When buying records it’s important to know what condition they’re in before you part with your cash. This page contains a guide on how to grade your records. If you plan to sell anything through our forum then use this guide so everybody understands what they’re getting. It is important to grade strictly and fairly. If you feel a record falls between two categories it is best to grade down, this way a seller gets a nice surprise rather than a bad one. It is also possible to add plus or minus signs if a record falls between categories e.g. Ex- or Ex +. This guide is based on the one produced by Record Collector magazine.
Very few records are in truly mint condition. If you buy a CD or vinyl record brand new and you’ve just got it home from the shop then it is probably mint. Once you’ve played it or read the liner notes then it probably isn’t. The disc it’s self should be entirely free of even the smallest blemishes and will play perfectly. Any inserts in CD cases or the sleeve(s) etc of vinyl records will be literally perfect. Any sealed items should be in mint condition but vinyl sleeves can get corner knocks whilst still in their packaging.
A record in excellent condition is in lovely shape. It’s been played a couple of times but carefully. There may be a couple of just visible surface marks on the disc but this won’t affect play at all. Any notes or inserts may have very minor creasing or signs of wear but this won’t detract from the fact that this record is still in lovely condition.
Very Good (VG)
This is exactly what it says, a record in very good condition. A vinyl record may have a few visible surface marks or possibly a very light scratch but there will only be a slightly discernable loss in sound quality. The covers or inserts will show signs of use but there will be no major damage or staining.
A record in this condition will have been played a lot of times and this will be noticeable both by visual inspection (which will reveal some light scratching) and by playing. A vinyl record in good condition will probably have some pops or crackling during play but this doesn’t dominate or wreck the listening pleasure. The sleeves or inserts will have some edge wear and may be creased. There may be some ring wear or discolouration to the sleeves too.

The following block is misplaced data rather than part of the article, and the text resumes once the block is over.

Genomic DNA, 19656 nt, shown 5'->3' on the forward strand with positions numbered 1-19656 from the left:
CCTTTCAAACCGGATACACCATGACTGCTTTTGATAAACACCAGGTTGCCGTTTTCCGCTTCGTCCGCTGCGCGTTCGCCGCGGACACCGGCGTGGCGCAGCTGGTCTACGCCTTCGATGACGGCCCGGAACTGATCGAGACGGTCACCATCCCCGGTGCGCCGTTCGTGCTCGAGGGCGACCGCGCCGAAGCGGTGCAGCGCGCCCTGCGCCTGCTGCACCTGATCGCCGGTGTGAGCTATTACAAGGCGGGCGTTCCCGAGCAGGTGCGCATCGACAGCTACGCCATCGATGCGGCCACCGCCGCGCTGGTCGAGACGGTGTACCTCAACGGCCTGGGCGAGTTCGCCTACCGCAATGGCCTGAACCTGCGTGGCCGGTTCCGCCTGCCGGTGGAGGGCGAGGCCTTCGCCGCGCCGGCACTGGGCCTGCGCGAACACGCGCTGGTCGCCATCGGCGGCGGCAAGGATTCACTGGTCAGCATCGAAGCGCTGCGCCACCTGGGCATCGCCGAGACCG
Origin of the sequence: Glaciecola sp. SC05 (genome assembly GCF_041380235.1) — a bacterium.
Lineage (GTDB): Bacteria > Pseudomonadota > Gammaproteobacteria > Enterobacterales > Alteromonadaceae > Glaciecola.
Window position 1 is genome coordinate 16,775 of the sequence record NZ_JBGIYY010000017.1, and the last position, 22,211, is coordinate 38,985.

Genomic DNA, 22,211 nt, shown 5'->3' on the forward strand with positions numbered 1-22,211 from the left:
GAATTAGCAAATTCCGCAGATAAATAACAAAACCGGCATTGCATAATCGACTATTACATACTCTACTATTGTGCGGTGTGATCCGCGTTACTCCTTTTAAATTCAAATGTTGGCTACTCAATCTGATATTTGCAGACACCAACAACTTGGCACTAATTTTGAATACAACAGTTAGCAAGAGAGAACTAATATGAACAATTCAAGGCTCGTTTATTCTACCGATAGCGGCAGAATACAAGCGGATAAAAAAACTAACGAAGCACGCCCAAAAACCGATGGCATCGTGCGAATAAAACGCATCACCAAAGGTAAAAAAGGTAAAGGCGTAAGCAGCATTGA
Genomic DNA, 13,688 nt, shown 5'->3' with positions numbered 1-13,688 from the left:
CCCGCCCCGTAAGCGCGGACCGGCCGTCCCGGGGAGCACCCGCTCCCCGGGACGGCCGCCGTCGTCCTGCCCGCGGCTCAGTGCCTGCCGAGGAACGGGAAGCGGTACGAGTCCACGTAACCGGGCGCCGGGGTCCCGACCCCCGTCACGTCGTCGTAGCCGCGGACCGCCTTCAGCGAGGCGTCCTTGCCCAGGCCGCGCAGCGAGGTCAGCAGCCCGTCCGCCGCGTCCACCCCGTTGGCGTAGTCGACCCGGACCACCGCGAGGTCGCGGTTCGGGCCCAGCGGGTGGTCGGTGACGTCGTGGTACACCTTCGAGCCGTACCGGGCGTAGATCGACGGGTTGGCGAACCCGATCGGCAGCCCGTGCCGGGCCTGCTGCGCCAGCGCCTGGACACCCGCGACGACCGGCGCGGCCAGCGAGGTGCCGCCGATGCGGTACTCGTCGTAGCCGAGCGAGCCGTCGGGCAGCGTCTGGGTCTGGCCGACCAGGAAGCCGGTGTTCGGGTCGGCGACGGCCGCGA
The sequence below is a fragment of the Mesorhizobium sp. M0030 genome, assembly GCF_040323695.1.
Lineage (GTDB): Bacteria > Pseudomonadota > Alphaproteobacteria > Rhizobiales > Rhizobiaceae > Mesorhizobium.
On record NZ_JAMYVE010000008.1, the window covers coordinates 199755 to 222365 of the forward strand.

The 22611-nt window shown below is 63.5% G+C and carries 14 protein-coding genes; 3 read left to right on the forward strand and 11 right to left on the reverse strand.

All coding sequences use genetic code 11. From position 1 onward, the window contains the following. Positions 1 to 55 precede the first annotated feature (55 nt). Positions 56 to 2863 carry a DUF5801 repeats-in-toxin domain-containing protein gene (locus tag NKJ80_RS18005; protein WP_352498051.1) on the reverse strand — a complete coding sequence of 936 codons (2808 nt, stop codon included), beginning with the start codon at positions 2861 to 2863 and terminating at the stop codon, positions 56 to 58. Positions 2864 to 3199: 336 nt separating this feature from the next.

The disc is still playable but the surface noise is so bad it makes you want to turn it off. The sleeve or inserts will have been drawn on in crayon and screwed up into a little ball.
Poor (P) and Bad (B)
Records in poor or bad condition look like they have been played with by a badger. The sleeve and maybe the disc will not still be in one piece. It’s only ever worth buying records in poor or bad condition if you don’t think you’ll ever see another one.
CD’s and Tapes.
Basically cassettes and CDs will often play perfectly or really badly. The inserts can be graded by the criteria above and you can try to do the same for the discs. The plastic cases can often be replaced pretty easily (unless they have special stickers) so they don’t need to be graded but you should always mention if they are cracked or scratched. Tapes and CDs in card sleeves can have their packaging graded with the above list.
There are a few things to check. Firstly the frame, is it scratched? Has it been knocked about? No? Good. Now check the plexiglass. Same drill, scratches or cracks? Lastly you want to check the back of the frame. There is sometimes a paper seal. Make sure the award hasn’t been opened and fiddled with. Awards can be fixed in a frame shop but you should try to avoid buying one that needs it.
Just use your head on this one. Is it full of holes or covered in pen marks? Has the printing faded? Does it say on the label it’s XL but it would only fit a baby? You probably shouldn’t buy it then.
Pretty obvious again. Posters shouldn’t be ripped or drawn on, there shouldn’t be missing corners or pin holes. Also a poster shouldn’t be folded. Always get posters shipped to you rolled up in tubes rather than folded. It will cost you a bit more but it’s worth it to preserve the condition.